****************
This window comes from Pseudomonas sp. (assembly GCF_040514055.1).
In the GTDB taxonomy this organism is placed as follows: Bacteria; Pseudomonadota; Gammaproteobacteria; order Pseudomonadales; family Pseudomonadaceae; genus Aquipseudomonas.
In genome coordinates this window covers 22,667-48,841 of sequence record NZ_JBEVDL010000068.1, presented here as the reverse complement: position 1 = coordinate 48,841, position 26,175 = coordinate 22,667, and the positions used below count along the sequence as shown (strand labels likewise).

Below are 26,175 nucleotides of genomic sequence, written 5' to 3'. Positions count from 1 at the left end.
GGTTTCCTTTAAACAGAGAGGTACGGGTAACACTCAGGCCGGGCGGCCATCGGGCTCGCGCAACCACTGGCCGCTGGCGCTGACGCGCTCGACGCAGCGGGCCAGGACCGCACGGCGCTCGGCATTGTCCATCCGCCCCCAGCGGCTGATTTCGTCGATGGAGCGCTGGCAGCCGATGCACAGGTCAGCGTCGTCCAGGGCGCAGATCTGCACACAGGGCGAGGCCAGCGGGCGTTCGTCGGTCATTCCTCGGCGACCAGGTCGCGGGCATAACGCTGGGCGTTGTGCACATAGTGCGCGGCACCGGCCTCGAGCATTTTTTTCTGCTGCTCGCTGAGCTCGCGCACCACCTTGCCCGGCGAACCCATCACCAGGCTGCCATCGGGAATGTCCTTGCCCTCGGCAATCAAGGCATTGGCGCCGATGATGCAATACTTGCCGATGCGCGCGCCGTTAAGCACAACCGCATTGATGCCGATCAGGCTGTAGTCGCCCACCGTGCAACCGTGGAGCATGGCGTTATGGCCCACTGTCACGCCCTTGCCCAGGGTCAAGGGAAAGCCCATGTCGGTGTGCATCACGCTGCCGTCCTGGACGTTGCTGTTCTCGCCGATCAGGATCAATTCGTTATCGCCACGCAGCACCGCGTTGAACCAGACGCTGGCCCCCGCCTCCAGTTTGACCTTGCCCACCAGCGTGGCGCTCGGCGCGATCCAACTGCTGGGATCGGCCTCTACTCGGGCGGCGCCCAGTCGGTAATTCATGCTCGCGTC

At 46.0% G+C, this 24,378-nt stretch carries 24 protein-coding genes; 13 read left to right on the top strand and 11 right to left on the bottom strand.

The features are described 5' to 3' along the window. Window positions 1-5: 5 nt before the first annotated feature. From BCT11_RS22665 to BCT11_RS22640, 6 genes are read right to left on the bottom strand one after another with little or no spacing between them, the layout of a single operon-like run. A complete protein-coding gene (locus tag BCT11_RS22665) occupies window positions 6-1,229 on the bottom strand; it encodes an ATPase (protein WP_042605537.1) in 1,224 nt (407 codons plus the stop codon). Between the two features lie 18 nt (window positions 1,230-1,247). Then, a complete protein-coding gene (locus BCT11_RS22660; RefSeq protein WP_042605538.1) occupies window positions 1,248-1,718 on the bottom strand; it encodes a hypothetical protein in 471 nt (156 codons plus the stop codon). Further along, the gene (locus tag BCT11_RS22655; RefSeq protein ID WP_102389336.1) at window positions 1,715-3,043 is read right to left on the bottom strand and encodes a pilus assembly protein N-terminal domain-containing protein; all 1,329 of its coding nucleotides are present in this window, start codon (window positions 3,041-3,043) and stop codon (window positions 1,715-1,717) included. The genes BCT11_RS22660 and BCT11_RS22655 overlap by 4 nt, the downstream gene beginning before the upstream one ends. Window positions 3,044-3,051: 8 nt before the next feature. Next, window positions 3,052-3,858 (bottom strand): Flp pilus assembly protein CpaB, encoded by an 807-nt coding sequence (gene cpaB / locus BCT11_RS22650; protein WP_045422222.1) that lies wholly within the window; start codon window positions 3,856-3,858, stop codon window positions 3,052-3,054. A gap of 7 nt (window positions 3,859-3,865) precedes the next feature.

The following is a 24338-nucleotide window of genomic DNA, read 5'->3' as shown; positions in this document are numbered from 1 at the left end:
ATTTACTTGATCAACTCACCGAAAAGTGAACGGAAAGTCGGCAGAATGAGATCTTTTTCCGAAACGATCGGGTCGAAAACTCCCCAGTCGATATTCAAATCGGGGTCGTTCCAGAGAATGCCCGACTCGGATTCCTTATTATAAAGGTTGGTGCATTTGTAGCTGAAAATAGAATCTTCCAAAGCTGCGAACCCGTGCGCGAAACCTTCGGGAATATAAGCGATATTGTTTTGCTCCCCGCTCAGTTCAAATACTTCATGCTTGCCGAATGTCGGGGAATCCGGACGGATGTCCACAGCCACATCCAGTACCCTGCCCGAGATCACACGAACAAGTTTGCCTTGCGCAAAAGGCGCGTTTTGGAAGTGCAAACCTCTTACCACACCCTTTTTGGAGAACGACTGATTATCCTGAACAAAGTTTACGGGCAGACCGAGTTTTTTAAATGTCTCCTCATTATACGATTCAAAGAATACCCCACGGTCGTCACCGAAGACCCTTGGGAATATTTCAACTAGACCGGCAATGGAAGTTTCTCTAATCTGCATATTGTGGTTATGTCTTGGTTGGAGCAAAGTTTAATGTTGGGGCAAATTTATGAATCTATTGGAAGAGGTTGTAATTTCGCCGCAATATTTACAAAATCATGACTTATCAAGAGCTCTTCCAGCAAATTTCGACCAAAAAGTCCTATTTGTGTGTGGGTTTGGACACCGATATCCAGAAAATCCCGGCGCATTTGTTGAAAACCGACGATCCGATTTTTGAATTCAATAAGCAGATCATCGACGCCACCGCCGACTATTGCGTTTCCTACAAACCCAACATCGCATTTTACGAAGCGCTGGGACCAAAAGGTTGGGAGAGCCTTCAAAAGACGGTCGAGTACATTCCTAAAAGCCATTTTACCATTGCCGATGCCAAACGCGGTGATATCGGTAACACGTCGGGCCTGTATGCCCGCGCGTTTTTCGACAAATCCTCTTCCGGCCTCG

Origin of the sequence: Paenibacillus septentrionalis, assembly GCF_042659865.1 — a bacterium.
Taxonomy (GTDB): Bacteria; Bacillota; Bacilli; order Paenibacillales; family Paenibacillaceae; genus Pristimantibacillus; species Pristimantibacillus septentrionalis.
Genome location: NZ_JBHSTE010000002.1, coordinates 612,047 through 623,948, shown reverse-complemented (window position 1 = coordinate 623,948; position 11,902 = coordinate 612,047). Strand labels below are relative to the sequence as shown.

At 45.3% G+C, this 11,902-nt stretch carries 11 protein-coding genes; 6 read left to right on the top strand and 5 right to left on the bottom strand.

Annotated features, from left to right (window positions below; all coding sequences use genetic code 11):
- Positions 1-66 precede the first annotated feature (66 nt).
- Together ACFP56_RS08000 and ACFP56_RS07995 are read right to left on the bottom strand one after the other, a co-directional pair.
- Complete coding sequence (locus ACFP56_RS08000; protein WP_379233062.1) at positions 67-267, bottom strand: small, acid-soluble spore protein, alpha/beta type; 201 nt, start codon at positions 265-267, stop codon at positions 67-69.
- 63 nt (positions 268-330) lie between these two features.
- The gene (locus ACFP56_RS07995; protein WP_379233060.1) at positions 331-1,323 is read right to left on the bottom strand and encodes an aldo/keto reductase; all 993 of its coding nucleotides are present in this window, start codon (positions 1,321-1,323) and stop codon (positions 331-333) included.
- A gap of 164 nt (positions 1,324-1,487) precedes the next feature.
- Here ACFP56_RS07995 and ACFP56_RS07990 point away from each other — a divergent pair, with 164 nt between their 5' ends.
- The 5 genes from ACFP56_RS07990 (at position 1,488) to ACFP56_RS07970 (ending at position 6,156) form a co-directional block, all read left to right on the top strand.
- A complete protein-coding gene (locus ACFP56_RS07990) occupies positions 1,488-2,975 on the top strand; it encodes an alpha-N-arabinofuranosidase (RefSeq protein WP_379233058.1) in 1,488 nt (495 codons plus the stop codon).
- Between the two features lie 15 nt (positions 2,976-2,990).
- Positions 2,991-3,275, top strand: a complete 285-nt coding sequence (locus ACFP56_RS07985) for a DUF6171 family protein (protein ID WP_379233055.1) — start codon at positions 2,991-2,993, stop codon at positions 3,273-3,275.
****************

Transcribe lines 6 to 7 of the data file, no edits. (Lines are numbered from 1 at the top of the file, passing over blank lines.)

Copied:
At 46.0% G+C, this 24,378-nt stretch carries 24 protein-coding genes; 13 read left to right on the top strand and 11 right to left on the bottom strand.

The features are described 5' to 3' along the window. Window positions 1-5: 5 nt before the first annotated feature. From BCT11_RS22665 to BCT11_RS22640, 6 genes are read right to left on the bottom strand one after another with little or no spacing between them, the layout of a single operon-like run. A complete protein-coding gene (locus tag BCT11_RS22665) occupies window positions 6-1,229 on the bottom strand; it encodes an ATPase (protein WP_042605537.1) in 1,224 nt (407 codons plus the stop codon). Between the two features lie 18 nt (window positions 1,230-1,247). Then, a complete protein-coding gene (locus BCT11_RS22660; RefSeq protein WP_042605538.1) occupies window positions 1,248-1,718 on the bottom strand; it encodes a hypothetical protein in 471 nt (156 codons plus the stop codon). Further along, the gene (locus tag BCT11_RS22655; RefSeq protein ID WP_102389336.1) at window positions 1,715-3,043 is read right to left on the bottom strand and encodes a pilus assembly protein N-terminal domain-containing protein; all 1,329 of its coding nucleotides are present in this window, start codon (window positions 3,041-3,043) and stop codon (window positions 1,715-1,717) included. The genes BCT11_RS22660 and BCT11_RS22655 overlap by 4 nt, the downstream gene beginning before the upstream one ends. Window positions 3,044-3,051: 8 nt before the next feature. Next, window positions 3,052-3,858 (bottom strand): Flp pilus assembly protein CpaB, encoded by an 807-nt coding sequence (gene cpaB / locus BCT11_RS22650; protein WP_045422222.1) that lies wholly within the window; start codon window positions 3,856-3,858, stop codon window positions 3,052-3,054. A gap of 7 nt (window positions 3,859-3,865) precedes the next feature.